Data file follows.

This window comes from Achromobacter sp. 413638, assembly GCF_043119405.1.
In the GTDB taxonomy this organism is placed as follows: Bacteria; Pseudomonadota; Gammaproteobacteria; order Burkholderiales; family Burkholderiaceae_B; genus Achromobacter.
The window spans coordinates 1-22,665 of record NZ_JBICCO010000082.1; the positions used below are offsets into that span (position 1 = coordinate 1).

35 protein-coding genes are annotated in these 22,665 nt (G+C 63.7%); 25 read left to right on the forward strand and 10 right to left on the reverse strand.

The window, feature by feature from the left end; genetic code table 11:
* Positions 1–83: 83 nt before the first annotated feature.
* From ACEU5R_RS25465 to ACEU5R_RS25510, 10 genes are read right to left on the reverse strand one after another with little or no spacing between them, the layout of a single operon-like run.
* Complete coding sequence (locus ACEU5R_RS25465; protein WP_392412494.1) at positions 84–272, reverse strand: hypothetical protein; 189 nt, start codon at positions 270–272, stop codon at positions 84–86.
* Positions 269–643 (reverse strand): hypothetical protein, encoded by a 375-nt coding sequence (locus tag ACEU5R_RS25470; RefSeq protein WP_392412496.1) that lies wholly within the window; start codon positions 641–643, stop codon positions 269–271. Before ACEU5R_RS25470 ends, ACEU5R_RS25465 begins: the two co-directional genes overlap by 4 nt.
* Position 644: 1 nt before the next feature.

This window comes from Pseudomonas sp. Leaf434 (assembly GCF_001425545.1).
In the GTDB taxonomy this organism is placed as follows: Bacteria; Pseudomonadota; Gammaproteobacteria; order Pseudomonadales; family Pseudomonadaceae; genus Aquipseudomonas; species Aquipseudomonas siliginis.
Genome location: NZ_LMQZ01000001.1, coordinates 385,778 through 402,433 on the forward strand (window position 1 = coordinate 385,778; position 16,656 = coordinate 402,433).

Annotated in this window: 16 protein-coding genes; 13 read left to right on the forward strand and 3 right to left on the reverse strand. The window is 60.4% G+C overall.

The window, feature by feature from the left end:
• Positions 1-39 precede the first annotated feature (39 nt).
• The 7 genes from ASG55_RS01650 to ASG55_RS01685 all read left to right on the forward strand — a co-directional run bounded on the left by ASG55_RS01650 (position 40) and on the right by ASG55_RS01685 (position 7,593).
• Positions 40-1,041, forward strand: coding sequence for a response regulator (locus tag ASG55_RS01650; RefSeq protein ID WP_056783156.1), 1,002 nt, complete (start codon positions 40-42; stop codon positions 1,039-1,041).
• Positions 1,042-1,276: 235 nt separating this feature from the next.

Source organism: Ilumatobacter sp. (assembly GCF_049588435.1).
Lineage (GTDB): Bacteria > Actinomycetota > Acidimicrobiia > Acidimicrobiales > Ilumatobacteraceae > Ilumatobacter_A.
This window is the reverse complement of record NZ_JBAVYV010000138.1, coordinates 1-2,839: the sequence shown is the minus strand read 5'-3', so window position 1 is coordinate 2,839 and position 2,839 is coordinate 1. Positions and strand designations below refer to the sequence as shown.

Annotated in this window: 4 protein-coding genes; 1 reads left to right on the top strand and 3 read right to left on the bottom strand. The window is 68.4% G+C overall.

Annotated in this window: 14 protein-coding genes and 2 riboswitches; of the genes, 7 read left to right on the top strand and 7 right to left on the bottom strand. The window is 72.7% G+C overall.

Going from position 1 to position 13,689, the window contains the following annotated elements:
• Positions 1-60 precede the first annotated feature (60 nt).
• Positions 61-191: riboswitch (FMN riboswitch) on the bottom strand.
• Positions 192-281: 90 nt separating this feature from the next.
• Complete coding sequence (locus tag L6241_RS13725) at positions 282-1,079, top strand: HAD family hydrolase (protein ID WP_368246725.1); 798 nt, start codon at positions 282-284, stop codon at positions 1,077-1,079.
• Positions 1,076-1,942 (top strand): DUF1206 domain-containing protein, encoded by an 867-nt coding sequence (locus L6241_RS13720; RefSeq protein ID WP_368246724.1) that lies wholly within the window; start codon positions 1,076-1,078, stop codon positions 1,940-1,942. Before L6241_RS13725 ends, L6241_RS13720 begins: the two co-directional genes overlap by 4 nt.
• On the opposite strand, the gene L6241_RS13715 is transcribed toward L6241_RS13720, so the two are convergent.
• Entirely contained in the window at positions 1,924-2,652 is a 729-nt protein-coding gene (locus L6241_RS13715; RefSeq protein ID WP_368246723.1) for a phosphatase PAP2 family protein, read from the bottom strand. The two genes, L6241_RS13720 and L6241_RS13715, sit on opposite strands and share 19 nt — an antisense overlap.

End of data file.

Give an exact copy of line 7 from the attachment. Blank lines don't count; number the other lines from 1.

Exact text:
* From ACEU5R_RS25465 to ACEU5R_RS25510, 10 genes are read right to left on the reverse strand one after another with little or no spacing between them, the layout of a single operon-like run.